All these statements, among others, were refuted. Last year he admitted the claims were untrue, describing some of them as “embellishments” to his resume.
His anti-LGBTQ stance was tested by the revelation of his drag queen past.
While there is nothing wrong with trolling, it does become a problem if you are a member of Congress and strongly support anti-LGBTQ legislation. Santos’ conservative stance came under fire after reports emerged showing that he performed in Brazilian drag performances.
In January, a Brazilian drag performer posted a photo on social media of herself with another person dressed in drag, who she claimed was Santos. The New York congressman quickly denied the claims, writing in a letter after on X that the reports were “categorically false” and “scandalous.”
“The media’s latest obsession claiming that I am a drag queen or ‘performed’ as a drag queen is categorically false,” he wrote on X. “The media continues to make outrageous claims about my life as I work toward results. I will not let this distract or mislead me.”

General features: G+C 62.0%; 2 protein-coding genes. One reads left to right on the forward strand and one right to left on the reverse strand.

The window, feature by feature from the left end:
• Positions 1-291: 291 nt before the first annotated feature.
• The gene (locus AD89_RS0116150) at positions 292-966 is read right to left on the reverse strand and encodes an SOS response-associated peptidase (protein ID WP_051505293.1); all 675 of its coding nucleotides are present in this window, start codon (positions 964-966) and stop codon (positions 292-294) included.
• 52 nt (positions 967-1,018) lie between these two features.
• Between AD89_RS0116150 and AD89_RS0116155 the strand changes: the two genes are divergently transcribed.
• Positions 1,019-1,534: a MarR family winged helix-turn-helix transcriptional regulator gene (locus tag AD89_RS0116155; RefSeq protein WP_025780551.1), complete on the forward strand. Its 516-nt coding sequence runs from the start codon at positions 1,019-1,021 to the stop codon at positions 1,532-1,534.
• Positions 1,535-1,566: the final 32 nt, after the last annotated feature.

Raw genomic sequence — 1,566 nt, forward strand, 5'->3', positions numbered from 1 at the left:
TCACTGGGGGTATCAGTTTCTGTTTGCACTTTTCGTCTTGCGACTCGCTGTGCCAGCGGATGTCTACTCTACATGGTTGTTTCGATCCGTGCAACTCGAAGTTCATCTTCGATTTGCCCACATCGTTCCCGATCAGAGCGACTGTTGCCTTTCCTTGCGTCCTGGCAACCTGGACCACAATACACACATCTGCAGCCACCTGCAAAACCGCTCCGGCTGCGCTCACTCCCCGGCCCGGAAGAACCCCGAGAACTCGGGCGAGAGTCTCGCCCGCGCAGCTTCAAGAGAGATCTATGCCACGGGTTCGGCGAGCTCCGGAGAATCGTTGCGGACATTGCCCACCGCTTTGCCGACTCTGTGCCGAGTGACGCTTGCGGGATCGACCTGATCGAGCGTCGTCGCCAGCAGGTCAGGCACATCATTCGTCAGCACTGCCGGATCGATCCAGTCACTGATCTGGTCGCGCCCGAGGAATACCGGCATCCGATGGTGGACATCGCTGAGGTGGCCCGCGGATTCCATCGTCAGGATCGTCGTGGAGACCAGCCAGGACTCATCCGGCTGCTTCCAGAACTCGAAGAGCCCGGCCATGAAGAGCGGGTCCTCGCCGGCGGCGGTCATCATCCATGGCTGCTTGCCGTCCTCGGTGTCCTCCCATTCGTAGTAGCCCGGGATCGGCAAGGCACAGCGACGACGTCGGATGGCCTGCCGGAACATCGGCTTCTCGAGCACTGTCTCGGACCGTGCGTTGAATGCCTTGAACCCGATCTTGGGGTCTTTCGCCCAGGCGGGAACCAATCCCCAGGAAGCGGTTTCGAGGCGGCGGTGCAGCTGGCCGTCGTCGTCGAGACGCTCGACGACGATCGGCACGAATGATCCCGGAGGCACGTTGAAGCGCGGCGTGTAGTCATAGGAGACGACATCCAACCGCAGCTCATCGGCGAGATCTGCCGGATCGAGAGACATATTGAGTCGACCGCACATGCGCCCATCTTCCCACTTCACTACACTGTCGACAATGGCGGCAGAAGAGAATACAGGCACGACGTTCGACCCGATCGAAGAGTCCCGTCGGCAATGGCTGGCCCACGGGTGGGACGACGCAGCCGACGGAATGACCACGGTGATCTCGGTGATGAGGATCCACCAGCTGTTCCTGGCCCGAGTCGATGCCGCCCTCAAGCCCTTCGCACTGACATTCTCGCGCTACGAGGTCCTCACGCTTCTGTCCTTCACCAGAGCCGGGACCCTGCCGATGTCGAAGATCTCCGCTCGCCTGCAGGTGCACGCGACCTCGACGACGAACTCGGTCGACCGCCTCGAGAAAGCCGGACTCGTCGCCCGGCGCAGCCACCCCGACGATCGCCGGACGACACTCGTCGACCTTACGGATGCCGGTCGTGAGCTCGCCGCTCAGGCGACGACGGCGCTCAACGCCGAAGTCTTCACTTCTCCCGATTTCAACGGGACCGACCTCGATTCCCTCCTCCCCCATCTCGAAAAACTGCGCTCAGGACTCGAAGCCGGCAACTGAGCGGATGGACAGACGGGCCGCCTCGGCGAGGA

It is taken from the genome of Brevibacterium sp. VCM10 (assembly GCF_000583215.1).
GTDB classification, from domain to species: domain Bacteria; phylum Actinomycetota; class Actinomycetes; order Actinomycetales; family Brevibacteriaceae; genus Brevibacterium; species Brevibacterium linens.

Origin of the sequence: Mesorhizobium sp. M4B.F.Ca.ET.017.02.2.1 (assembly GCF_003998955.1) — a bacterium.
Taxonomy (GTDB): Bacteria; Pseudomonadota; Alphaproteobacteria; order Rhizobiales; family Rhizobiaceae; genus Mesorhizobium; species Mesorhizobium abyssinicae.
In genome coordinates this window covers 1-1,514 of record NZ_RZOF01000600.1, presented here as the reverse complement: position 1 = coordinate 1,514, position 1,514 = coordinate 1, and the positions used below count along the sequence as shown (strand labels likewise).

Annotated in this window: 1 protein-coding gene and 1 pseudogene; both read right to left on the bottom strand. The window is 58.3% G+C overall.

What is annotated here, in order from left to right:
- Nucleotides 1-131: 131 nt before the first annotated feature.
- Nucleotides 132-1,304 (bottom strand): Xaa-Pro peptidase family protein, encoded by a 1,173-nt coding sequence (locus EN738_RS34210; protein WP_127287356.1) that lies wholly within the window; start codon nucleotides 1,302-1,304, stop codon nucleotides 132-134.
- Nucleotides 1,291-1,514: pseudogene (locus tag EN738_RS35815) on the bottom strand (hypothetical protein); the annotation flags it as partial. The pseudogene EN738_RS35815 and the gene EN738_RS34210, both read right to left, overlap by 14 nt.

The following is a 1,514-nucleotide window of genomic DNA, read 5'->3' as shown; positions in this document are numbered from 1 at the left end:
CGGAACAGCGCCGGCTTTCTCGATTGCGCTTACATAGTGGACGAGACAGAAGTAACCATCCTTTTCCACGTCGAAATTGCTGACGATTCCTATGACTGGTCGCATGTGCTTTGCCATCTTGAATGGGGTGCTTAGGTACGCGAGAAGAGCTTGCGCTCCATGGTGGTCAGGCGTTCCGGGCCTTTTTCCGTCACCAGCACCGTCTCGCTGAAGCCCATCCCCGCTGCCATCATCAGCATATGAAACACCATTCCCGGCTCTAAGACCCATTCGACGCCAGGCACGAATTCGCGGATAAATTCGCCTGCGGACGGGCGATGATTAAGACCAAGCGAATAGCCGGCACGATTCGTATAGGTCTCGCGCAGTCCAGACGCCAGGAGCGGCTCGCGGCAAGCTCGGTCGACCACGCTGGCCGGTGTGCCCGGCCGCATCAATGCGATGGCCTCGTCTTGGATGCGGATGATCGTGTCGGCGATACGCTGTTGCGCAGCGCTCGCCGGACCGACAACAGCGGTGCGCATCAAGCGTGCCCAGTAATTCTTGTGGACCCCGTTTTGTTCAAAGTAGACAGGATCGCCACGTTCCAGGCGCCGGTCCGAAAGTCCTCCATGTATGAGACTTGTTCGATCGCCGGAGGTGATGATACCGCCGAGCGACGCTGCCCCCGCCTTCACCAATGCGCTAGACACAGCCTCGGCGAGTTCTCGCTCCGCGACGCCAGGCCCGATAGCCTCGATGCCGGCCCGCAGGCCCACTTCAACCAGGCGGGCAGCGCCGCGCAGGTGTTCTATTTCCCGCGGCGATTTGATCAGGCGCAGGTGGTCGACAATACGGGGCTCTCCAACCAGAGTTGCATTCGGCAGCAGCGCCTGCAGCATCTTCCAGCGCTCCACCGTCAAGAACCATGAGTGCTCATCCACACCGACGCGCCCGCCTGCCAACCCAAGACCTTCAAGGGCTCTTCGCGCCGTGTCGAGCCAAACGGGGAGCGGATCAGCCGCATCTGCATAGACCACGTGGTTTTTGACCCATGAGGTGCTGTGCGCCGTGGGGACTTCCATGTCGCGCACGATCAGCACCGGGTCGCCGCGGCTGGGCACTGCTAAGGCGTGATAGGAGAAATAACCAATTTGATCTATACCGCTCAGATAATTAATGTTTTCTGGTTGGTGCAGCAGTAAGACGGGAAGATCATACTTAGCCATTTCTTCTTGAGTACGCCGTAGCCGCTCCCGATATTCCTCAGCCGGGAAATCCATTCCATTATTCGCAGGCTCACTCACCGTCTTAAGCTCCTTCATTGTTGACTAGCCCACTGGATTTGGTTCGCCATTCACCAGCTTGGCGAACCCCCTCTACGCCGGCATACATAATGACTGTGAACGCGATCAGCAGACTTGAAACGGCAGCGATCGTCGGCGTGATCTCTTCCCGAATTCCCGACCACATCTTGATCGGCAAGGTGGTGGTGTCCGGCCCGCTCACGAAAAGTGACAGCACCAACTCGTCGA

But when pressed by reporters about this, Santos seemed to backtrack and suggest he was the one in the photo posted by the drag artist.
“No, I wasn’t a drag queen in Brazil, guys. I was young and having fun at a festival. Sue me because I have a life,” Santos told reporters in January. according to NBC News.
Santos allegedly spoofed an animal charity and defrauded a disabled veteran and his sick service dog.